- The Washington Times - Thursday, November 4, 2021

Senate Republicans on Thursday blasted President Biden’s plan to allow for other-than-honorable discharges for active-duty military personnel who refuse to receive the COVID-19 vaccine.

The White House has remained firm on its vaccine requirement for service members and has pushed back on lawmakers’ efforts to bar other-than-honorable discharges.

“Next Thursday … is Veterans Day, a day that we stop, that this nation pauses, to honor our veterans,” said Sen. Roger Marshall, Kansas Republican. “Our president instead is choosing to dishonor our military active-duty officers by forcing them to be separated from the military and then pushing upon them a dishonorable discharge.”

The remarks come after more than 8,000 active-duty members of the Air Force and Space Force missed the services’ vaccine deadline on Tuesday. 

Service members could face “administrative or non-judicial punishment [under UCMJ] — to include relief of duties or discharge” for refusing the vaccine per Pentagon guidance issued in August.

The bill is called “COVID-19 Vaccine Dishonorable Discharge Prevention Act.”

The Department of Defense has not indicated that service members will receive dishonorable discharges, the most severe discharge category equivalent to a felony, for refusing the vaccine. Dishonorable discharges require that the service member receive a guilty verdict from a general court-martial. The president does not have the authority to issue a dishonorable discharge. 

Services have left open the possibility that troops could receive other-than-honorable discharges, which are less severe than a dishonorable discharge but could block them from receiving certain veterans’ benefits.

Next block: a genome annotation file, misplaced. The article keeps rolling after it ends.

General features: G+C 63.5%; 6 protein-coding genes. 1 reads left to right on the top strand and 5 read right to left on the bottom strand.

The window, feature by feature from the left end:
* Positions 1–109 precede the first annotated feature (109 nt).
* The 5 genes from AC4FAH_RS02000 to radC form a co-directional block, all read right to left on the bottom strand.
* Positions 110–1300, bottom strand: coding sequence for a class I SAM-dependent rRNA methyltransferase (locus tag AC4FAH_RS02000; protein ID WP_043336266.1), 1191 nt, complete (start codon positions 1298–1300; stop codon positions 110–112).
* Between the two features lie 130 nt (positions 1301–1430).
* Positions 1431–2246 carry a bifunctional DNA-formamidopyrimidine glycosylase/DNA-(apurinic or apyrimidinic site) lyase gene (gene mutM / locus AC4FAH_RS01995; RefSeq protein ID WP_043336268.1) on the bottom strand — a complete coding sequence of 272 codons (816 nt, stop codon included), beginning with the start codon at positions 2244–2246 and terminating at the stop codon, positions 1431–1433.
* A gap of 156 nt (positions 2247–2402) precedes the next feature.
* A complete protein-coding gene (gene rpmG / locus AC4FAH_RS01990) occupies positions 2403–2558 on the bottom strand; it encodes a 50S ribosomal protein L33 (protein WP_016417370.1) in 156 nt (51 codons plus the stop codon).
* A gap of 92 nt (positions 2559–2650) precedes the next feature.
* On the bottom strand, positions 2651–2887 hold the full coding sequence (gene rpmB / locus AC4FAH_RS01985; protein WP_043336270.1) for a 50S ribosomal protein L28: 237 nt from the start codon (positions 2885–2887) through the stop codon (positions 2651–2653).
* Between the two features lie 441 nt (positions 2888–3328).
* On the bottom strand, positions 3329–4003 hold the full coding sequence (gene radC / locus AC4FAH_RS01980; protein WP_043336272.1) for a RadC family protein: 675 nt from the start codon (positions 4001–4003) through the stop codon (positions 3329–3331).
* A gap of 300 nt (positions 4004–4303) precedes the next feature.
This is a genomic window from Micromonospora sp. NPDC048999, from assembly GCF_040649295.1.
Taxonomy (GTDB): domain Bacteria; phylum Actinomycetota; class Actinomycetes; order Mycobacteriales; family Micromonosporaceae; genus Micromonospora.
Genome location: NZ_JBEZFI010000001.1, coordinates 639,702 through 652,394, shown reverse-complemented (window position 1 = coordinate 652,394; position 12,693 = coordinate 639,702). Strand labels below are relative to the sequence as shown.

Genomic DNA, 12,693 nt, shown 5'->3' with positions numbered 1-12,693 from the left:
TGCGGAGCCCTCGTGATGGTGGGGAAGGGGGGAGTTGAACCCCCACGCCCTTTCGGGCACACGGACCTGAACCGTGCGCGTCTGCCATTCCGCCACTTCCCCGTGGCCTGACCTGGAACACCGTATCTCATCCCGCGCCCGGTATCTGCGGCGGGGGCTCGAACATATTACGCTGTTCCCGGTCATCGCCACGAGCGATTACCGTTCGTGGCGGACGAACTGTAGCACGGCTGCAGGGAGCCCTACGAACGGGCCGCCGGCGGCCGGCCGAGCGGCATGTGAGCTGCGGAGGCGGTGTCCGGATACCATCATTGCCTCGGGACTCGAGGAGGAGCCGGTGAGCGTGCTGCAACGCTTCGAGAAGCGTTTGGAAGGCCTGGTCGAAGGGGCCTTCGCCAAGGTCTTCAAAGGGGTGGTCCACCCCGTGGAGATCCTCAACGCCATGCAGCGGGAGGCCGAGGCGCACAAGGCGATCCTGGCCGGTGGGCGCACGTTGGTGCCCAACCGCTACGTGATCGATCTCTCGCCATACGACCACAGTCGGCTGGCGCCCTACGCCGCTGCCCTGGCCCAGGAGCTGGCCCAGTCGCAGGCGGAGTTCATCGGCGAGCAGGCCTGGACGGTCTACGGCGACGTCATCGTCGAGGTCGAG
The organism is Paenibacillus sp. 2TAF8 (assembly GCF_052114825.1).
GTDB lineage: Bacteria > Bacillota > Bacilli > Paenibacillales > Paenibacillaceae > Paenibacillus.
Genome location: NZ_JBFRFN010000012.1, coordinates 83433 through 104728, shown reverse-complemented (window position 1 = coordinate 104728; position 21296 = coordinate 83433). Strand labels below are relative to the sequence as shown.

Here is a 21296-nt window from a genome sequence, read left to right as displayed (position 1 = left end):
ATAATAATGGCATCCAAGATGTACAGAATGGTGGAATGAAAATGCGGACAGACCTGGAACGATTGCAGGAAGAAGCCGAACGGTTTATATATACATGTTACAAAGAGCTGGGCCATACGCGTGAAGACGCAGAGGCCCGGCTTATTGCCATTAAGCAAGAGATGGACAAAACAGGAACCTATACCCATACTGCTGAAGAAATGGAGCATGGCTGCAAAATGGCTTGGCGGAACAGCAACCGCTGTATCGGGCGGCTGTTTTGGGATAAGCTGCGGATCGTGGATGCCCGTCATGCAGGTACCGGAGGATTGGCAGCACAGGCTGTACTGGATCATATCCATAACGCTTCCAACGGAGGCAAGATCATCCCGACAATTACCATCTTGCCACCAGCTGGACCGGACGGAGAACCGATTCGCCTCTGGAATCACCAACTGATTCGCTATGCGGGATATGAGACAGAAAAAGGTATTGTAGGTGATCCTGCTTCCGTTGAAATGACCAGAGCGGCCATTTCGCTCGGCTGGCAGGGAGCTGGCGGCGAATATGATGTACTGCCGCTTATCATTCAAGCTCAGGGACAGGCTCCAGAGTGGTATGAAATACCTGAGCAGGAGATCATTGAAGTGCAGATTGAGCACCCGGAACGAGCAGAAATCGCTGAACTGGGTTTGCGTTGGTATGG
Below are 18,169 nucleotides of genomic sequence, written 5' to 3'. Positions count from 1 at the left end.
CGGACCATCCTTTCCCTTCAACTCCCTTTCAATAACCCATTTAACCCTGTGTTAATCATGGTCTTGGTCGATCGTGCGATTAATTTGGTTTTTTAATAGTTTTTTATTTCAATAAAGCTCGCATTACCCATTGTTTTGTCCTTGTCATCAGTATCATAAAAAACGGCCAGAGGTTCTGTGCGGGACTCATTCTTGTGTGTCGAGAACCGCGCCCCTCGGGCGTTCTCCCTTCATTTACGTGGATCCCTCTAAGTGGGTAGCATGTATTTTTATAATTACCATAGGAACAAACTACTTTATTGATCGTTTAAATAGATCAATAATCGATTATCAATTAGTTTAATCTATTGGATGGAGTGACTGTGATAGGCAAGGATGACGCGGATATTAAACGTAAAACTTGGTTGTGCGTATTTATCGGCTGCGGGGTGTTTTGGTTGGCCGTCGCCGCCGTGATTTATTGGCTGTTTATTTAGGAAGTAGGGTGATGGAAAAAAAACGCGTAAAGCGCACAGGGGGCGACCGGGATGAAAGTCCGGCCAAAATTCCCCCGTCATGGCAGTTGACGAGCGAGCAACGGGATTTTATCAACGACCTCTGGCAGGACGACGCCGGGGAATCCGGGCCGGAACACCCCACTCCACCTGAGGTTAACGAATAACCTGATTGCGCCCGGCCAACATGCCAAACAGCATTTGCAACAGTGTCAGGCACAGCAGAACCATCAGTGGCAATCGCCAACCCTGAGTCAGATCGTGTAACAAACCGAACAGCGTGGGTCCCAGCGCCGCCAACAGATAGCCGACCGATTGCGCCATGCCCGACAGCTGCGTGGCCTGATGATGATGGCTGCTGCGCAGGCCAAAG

In September, Mr. Marshall introduced legislation aimed at barring the Pentagon from giving service members anything but an honorable discharge for refusing the vaccine. Ten Republicans have joined Mr. Marshall in sponsoring the bill.

President Biden has stood by the guidance under which troops could face severe penalties.

“To enable a uniformed force to fight with discipline, commanders must have the ability to give orders and take appropriate disciplinary measures,” the White House said in a statement.

“President Biden wants to turn heroes into felons,” Mr. Marshall said Thursday in a press conference. “That’s what his policy is doing. … Think about the consequences of a dishonorable discharge. … You would lose your access to the G.I. bill for more education, you would lose access to VA home loans, your VA medical benefits, military funeral honors. … This is a big issue. It’s going to make our nation less secure.”

Republican Sens. Kevin Cramer of North Dakota, Rick Scott of Florida and Roger F. Wicker of Mississippi joined Mr. Marshall at Thursday’s press conference.

The lawmakers were also joined by First Liberty Institute general counsel Mike Berry, who is representing close to 40 Navy SEALs who are seeking religious exemptions to the vaccine mandate. 

“This is a time in our nation’s history when we face very real threats, Mr. Berry said. “Threats from China, North Korea, Iran, Russia, and we should expect that every one of our able-bodied Navy SEALs and other service members, we want them defending this nation, fighting for our freedom. And instead, they’re fighting for their livelihoods and their careers. That’s un-American, and that’s wrong.”

The majority of those who missed this week’s Air Force deadline — nearly 5,000 troops — had applied for religious exemptions that have not been yet been approved by the service. The service has approved more than 1,600 exemptions on medical or administrative grounds.

The Air Force has separated 40 junior recruits and trainees under less-severe, entry-level discharges but will likely take weeks in determining the way forward for more senior personnel who have refused to get vaccinated. 

The Pentagon earlier this week called on unit commanders to practice “compassion and understanding” when addressing service members who decline the vaccine.

Active-duty members of the Coast Guard, Navy and Marines face deadlines later this month, followed by Army soldiers in December.

Correction: An earlier version of this article did not differentiate between a dishonorable discharge and an other-than-honorable discharge from the military. Refusal to comply with the military COVID-19 vaccine mandate could result in an other-than-honorable discharge.

• Joseph Clark can be reached at jclark@washingtontimes.com.

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